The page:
Can Ciitgroup Shareholders Launch a Revolt on Banks?
Interesting to say the least.
[QUOTE]The shareholders of Citigroup voted to reject the generous pay package of the CEO Vikram Pandit this week, setting up a potential showdown that could ripple throughout the corporate world. [B]The "advisory" vote — which is required by the Dodd-Frank Act, but is not binding — now puts the company's directors in awkward position. The can go along with it and ask Pandit to "give back" some of the $34 million it paid him last year, or can they can ignore it and defy the people they theoretically work for. [/B]Neither option is attractive, but how it plays out could change the very nature of the shareholder-corporation relationship. [B]It's the first time a major Wall Street firm has had to face such a vote and it probably won't be the last one to lose it.[/B][/QUOTE]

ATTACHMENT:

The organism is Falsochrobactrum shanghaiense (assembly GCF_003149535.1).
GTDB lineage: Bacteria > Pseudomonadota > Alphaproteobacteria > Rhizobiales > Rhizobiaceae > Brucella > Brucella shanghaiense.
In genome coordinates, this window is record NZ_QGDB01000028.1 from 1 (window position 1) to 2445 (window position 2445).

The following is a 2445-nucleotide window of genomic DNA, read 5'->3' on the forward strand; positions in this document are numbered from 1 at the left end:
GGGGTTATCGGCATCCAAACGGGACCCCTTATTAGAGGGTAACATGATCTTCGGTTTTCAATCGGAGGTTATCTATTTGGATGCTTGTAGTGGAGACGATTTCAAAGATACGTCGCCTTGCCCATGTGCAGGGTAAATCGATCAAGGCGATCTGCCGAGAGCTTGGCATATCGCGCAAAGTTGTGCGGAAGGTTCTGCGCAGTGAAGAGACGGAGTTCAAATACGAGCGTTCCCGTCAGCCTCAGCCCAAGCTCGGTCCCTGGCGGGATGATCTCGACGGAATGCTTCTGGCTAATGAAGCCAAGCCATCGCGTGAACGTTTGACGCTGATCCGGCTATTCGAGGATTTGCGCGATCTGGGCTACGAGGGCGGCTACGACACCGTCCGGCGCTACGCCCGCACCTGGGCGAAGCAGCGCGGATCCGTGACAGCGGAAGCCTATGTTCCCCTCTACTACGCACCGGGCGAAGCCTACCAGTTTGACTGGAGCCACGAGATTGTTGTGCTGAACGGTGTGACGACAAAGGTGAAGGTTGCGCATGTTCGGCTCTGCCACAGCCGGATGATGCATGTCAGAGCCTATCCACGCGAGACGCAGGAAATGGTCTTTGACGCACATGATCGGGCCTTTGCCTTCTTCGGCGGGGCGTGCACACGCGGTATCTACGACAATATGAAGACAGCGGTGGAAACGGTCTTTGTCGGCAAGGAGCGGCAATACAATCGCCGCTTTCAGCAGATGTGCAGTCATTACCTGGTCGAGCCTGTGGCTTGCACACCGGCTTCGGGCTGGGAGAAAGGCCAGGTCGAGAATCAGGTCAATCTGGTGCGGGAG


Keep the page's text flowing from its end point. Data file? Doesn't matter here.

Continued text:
Not just banks. Shareholder ca and have changed things at major companies in the recent past.
At Disney, the CEO got thrown out. The same thing happened at Hewlett Packard when Carly Fiorina (a total imcompetent) was voted out by shareholders.
The situation at Citi is bizarre. The went from a comapny payng a $2+ dividend to zero. The had a reverse split on the stock - holders got 1 share for every 10 they held. I'm surprised it took this long for action.
It's not the little guys who make things happen. It's the big holders of stock - mutual funds.